How would you spend your non-working days? What would a typical day look like for you?

Where would you travel? Where would you explore? Why?

What kinds of plan would you make with friends/family?

What would you want to learn more about? Why?

What would you create?

Who would you want to help or impact?


Your answers to these questions may point directly to a particular career path (or might open up a few clear options), but more than likely it’s not going to be that linear. So you’ll have to get creative about how you could possibly incorporate some of your fascinations and secret dreams into a career.

Or, for all of my Thrivers out there (like my client Aimee), consider how your career could best support you in spending as much of your non-working time as possible doing these things that light you up.

For those of you who came up blank trying to answer these 4 questions, don’t fret! That’s totally normal. These questions were intended to help you determine if you DO have a clear direction that you’ve been muddying up with self-doubt and second-guessing.

But it’s just as common to simply have no idea what you want right now. It doesn’t mean you’re broken or a lost cause — all it means is that you’re at a slightly earlier stage of the “figuring out this passion & career thing” process that requires revealing your deeper values and giving yourself permission to more seriously explore the things that fascinate you.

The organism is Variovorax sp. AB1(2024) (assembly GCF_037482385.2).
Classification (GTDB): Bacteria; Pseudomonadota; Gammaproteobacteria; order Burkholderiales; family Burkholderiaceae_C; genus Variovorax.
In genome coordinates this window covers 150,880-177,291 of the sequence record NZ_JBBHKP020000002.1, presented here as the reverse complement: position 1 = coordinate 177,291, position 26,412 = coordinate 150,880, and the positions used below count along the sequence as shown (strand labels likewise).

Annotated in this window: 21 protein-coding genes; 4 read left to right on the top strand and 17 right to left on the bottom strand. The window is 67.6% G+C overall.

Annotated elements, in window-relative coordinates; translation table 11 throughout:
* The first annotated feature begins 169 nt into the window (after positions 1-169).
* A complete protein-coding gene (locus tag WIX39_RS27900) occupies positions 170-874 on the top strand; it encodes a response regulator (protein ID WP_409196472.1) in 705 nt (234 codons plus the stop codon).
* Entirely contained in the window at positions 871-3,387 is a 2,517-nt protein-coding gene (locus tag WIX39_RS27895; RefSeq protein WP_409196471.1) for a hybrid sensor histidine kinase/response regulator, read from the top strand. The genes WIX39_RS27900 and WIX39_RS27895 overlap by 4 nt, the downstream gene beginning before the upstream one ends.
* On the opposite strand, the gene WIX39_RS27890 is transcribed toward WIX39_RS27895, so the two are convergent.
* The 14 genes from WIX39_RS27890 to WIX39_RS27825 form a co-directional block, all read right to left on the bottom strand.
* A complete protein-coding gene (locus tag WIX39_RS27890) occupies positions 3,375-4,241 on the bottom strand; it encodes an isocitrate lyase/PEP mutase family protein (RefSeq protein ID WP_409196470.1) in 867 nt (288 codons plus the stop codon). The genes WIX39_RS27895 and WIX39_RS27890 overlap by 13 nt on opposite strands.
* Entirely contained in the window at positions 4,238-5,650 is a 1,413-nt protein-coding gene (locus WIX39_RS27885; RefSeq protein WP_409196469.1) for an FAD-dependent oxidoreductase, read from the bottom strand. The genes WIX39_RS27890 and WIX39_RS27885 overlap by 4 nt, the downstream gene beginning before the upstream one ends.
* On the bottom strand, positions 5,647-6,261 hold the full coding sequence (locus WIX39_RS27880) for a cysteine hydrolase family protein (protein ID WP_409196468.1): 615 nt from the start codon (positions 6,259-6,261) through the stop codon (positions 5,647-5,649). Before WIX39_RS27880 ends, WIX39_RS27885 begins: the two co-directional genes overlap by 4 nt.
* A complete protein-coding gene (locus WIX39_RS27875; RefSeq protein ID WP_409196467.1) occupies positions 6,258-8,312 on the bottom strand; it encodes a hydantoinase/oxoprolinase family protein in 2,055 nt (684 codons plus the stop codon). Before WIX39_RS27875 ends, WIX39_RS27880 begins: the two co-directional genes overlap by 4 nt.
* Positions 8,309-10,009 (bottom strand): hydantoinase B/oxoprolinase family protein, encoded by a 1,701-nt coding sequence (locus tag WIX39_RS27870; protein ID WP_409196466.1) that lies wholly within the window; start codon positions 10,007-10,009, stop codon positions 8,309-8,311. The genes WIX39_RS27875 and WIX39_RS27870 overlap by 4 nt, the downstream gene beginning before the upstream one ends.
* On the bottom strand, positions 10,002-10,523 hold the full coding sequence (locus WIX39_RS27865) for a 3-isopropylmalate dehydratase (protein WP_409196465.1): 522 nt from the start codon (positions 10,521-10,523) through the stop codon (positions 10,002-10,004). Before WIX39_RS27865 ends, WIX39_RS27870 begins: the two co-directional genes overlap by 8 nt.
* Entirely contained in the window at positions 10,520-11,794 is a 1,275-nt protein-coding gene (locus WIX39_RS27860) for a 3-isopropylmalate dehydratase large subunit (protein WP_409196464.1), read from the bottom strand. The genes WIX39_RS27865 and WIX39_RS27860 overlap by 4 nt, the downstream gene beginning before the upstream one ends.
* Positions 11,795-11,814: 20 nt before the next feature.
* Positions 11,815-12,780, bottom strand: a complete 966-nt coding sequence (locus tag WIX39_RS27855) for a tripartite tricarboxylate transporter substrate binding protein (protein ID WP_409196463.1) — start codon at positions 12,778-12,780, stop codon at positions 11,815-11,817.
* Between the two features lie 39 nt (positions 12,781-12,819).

(Side note: If you want WAY more guidance about this, you’ll definitely want to get on the VIP list for our Passion Plan Virtual Experience program. That’s our month-long virtual course where we lead you step-by-step through figuring out your passion, and it’s re-opening for enrollment next month.)

Bottom line: One of the most common things that makes people feel lost and discouraged is shutting down their dreams before giving them space to fully form and become real possibilities. So use these 4 questions to give your ideas room to breathe.

Leave a comment below to share your answers to one or more of these questions! There’s real power in sharing your secret dreams with other people — speaking them out loud automatically makes them feel more real.


How to transform knowing what you DON’T want into knowing what you DO want

How to get over your fear of failure

What to do when you feel like you’re behind in life

How I narrowed my options and finally figured out what I wanted to do when I “grew up”

Much Love,

Kristen (& Rachel)


This month marks our second annual Summer Freedom Series — one month of surprise bonuses meant to inspire, uplift, and make you feel free.

Last week we announced that we’ll be releasing a new (and FREE) e-book every week for four weeks (on Thursdays in August).

If you missed last Thursday’s post, you can read the announcement and download the first e-book in the series here.


This one is for you if you’re going through a period of doubt, confusion, or existential crisis and need someone to sit you down and help you figure out what to do next.

You’re DEFINITELY not going to want to miss our announcement of the second e-book in the series … the whole book is the answer to the #1 question we constantly get asked. 

So, we’ll see you this coming Thursday, August 17th with e-book #2! 🙂